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I understand the meaning of "suf-" in "suffix","pre-" in "prefix" but what actually means "kon-" in "konfix"?

Edit: I was studying german linguistic,so I mean "confix" with "Konfix"

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As usual with terminology, what the term confix means depends on your theory of morphology. Some linguists used it in the sense of what we now call "circumfix." However, Igor Mel'cuk uses it in the sense of "an affix which neither divides the root not it is divided." In his theory of morphology, there are four types: confix, circumfix, infix, and transfix, see the screenshot below from Mugdan 1990:

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It seems that the term itself was coined by a soviet Arabist N.V. Yushmanov in his 1928 grammar of Arabic. He used it the sense of a circumfix, from Latin confixum "fastened together."

I︠U︡shmanov, N. V. 1928. Grammatika literaturnogo arabskogo iazyka. Pod red. i s predisl. I.Iu. Krachkovskogo. Leningrad.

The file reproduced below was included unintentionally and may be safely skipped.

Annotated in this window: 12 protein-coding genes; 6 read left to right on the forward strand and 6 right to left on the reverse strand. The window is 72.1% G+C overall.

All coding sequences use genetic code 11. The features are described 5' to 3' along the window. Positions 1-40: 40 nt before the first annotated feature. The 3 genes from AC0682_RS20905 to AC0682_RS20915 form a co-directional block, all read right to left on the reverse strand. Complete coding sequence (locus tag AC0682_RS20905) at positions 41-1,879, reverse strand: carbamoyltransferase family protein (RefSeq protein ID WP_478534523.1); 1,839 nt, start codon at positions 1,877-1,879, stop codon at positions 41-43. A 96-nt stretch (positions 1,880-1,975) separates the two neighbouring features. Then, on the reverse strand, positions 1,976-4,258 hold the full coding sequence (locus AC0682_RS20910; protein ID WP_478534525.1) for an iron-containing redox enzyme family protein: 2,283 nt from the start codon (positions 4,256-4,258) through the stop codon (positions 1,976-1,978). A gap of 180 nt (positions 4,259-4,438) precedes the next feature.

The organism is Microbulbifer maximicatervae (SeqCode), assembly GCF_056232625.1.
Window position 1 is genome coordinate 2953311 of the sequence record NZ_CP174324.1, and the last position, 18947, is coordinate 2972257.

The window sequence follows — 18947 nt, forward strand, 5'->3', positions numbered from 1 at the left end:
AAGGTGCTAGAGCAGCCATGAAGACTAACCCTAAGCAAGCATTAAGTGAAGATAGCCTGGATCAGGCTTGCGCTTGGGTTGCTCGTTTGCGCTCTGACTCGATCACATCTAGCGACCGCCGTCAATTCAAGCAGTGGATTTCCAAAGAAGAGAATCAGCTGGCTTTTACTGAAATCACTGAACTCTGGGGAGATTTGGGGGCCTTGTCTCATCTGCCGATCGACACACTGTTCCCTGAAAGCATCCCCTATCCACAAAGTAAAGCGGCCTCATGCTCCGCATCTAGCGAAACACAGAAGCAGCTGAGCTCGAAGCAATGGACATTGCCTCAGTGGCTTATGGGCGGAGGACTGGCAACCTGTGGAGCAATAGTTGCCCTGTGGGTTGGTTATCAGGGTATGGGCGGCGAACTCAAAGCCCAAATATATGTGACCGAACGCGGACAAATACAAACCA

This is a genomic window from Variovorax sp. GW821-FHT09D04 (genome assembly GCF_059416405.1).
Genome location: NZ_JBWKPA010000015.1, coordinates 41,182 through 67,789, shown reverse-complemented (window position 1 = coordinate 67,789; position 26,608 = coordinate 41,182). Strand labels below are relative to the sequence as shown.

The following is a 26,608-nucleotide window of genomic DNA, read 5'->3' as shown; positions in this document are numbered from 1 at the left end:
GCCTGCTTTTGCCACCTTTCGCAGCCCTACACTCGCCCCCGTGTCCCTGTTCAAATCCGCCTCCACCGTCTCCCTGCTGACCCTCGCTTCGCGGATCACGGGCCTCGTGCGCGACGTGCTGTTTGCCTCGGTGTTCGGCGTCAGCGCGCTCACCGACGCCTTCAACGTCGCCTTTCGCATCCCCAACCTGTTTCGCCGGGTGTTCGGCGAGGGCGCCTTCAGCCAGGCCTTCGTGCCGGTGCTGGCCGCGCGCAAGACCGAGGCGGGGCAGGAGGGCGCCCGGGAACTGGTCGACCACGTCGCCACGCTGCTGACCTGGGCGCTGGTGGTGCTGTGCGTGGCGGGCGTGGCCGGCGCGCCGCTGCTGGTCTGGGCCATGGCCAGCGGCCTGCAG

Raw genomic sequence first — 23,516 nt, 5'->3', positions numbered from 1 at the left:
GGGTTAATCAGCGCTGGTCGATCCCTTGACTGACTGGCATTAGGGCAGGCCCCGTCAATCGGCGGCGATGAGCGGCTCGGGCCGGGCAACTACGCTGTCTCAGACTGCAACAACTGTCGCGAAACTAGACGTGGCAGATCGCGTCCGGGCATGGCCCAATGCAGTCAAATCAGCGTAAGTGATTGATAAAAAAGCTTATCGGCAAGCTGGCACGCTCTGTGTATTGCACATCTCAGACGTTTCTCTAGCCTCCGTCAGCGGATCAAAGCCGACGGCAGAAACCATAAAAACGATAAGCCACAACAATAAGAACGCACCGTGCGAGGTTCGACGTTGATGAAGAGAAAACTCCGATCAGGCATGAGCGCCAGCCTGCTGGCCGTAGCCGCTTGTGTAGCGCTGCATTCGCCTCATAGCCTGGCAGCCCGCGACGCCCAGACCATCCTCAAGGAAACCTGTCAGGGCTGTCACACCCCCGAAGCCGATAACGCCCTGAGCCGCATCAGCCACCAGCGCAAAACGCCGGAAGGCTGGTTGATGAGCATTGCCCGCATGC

Eins 2015 writes that in French linguistics confixe means a bound root (referring to Martinet) and then it was introduced to German linguistics (Konfix) in the same sense. This article in Glottopedia confirms this,

cf. "Konfixe sind gebundene lexikalische Morpheme, die also nie als freie Morpheme vorkommen."

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The word (which I have never heard before, and appears to be used only by German linguists, not in English), is said in Wiktionary to be derived from Latin 'confingere' " zusammenfügen, zugrunde".

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  • you are right it is called in english confix, I'll edit my post immediately – Dragut Jan 1 '16 at 21:06
  • It seems to be pretty rare in English. Apart from Wiktionary, I haven't found the noun "confix" in a dictionary. – Colin Fine Jan 1 '16 at 22:32
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    'confix' is a normal English linguistics term, tho somewhat rare these days. In my experience the term circumfix is more common for this type of affixation. However, I think that the German linguistics term 'konfix' does not have the same meaning as English 'confix'. – Gaston Ümlaut Jan 1 '16 at 22:55

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